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The Queen's House at The Royal Maritime Museum in Greenwich, London, UK

Inigo Jones - Renaissance Man

Image Credit: | Above: The Queen's House at The Royal Maritime Museum in Greenwich, London, UK

Inigo Jones, today one of the least recognised of British artists, perhaps because of the diversity of his talents, was a man so various that he seemed to be not one, but the epitome of the Renaissance uomo universale.

Philip Howard, London's River

Although Christopher Wren is most famously associated with London's architecture in the Stuart period, Inigo Jones arguably made a more lasting impressing on building style. Jones was the man who introduced the classical architecture of Rome and the Italian Renaissance to Britain, ushering in an age of elegance and classical proportion and harmony.

Born in 1573, Jones, like many educated men of his time, travelled extensively in Europe, bringing back a wealth of ideas. He was especially taken with the work of Italian architect Andrea Palladio.

As Surveyor of the King's Works to James I, one of Jones' most important buildings was The Queen's House in Greenwich. The first fully classical building in England, it was built in the Palladian style (although the main model for it was not actually by Palladio). The house featured a perfectly cube-shaped Great Hall with an impressive black and white marble tiled floor, along with the elegant 'Tulip Stairs', the first geometric self-supporting spiral staircase in the country. Compared with the red brick Tudor buildings that came before, it was nothing short of revolutionary.

Work on the house stopped when Anne became ill and died, then resumed when Charles I gave Greenwich to Queen Henrietta Maria in 1629. It was finally completed in 1635 and is now part of the National Maritime Museum.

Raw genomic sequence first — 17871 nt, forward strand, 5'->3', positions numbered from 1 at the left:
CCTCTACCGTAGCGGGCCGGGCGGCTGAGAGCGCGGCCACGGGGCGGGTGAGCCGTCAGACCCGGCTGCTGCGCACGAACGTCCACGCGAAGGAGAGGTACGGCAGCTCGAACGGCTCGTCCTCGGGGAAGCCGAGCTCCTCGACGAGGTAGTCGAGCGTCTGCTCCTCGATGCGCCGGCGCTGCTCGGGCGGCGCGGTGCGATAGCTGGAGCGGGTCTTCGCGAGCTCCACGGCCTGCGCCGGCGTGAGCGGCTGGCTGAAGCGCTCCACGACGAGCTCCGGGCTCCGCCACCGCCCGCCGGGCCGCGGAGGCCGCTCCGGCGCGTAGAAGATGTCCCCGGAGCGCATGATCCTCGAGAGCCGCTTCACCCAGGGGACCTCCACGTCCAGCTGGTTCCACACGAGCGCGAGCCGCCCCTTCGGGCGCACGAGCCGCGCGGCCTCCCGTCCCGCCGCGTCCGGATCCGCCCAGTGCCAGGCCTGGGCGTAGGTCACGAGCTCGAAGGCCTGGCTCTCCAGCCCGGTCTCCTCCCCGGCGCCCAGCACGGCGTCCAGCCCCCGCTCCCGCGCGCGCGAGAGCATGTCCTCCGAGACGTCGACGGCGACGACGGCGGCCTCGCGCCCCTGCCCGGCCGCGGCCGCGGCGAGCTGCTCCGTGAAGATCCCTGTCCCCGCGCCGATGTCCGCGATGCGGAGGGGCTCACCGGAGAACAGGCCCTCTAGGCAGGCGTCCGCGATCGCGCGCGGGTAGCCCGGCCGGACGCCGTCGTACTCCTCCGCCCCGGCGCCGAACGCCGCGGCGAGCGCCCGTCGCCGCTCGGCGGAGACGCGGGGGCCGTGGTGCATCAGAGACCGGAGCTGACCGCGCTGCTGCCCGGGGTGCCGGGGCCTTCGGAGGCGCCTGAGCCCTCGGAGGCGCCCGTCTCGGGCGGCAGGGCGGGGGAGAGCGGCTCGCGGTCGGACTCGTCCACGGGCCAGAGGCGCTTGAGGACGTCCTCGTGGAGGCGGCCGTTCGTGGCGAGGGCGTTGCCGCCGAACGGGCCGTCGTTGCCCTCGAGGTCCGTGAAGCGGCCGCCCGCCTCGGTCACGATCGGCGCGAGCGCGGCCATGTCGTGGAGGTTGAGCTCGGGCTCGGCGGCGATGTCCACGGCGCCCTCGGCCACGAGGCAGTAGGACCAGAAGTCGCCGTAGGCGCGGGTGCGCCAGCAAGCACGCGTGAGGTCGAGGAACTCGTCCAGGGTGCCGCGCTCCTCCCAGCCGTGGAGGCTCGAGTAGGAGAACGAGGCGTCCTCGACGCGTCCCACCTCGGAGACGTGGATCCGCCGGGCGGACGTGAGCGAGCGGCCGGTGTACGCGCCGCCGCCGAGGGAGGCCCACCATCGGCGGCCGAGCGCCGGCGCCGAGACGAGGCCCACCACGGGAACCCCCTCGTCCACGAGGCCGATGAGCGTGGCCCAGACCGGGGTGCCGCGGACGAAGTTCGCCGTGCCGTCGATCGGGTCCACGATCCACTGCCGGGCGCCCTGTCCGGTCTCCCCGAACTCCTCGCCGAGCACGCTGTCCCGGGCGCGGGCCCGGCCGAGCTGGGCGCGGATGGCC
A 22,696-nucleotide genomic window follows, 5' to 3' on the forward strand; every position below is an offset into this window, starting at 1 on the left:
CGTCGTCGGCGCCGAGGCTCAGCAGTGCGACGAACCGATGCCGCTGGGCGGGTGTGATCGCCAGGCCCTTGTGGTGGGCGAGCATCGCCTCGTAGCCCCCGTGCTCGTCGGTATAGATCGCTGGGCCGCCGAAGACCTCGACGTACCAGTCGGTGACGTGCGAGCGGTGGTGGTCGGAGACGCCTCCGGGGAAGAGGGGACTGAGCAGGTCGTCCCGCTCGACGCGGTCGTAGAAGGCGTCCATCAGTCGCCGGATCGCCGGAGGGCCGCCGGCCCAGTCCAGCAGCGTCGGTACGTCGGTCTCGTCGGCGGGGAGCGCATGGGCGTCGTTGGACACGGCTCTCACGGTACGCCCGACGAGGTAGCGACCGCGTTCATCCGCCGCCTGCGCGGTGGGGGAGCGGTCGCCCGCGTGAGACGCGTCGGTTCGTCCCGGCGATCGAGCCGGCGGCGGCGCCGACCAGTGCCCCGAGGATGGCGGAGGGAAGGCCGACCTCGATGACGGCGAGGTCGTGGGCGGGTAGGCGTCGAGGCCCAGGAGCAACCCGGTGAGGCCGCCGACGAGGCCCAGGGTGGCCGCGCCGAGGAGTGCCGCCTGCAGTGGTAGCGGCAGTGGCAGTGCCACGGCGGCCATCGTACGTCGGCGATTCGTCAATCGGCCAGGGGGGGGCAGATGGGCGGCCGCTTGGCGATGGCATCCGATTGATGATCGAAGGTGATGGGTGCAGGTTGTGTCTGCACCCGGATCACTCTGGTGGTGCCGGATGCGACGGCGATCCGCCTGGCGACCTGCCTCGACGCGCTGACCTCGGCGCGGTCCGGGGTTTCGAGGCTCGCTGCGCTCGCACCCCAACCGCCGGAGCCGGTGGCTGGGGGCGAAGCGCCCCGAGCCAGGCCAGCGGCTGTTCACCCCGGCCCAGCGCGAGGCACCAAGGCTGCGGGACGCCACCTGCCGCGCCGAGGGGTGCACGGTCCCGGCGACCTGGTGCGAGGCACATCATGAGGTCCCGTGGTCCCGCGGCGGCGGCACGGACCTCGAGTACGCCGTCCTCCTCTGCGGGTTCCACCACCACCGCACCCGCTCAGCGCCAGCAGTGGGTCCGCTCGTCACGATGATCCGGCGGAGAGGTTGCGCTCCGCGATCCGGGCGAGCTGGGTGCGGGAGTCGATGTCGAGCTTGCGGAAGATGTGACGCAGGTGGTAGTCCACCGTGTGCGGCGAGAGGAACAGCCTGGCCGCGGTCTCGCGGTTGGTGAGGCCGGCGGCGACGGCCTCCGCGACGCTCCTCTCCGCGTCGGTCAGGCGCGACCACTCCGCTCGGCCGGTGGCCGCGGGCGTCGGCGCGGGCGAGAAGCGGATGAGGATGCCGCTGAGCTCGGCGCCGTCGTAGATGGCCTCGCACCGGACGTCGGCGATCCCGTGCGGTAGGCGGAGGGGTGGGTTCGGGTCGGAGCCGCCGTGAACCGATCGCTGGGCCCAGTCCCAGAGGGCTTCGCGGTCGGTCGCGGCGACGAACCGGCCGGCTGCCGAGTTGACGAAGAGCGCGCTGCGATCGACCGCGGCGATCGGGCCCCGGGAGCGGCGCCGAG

Jones also built the New Exchange in the Strand, the Queen's Chapel in St James's Palace and the Banqueting House in Whitehall. The Banqueting House was designed in 1619 and features soaring columns and large windows. It also features huge ceiling paintings by Rubens. Commissioned in 1635, they are the only surviving in-situ ceiling paintings by the artist.

The house was originally used for 'masques' and receptions but, when Rubens' paintings started to show signs of damage, these entertainments were moved elsewhere. The Banqueting House was later the setting for the execution of King Charles I and was the only part of Whitehall Palace to survive the fire in 1698.

Jones' contribution to London's evolving landscape can also be seen at Covent Garden, where he created London's first 'square' in 1630 and designed the church of St Paul. Jones also worked on St Paul's Cathedral, but his restorative works and additions were lost in the Great Fire of 1666.

Jones' trips to Europe taught him not just architectural ideas but also an important new way of building roofs. The innovation was called the king post truss – a central post held up by the rafters which allowed much larger roofs to be built. Later, this idea was extended by Christopher Wren and used in some of his celebrated designs.

In total, Jones designed 49 buildings. Sadly, only seven survive as monuments to his brilliance. His buildings were noted for being cool and sophisticated on the outside but full of colour and drama inside. More importantly, they were boldly different from what came before, introducing a style of architecture to England that is still influential today.

Did you know?

Inigo Jones rose to fame not as an architect, but as a designer, dresser and scene-setter for masques. This popular form of Tudor entertainment was a cross between a ball, an amateur theatrical, a play and a fancy dress party.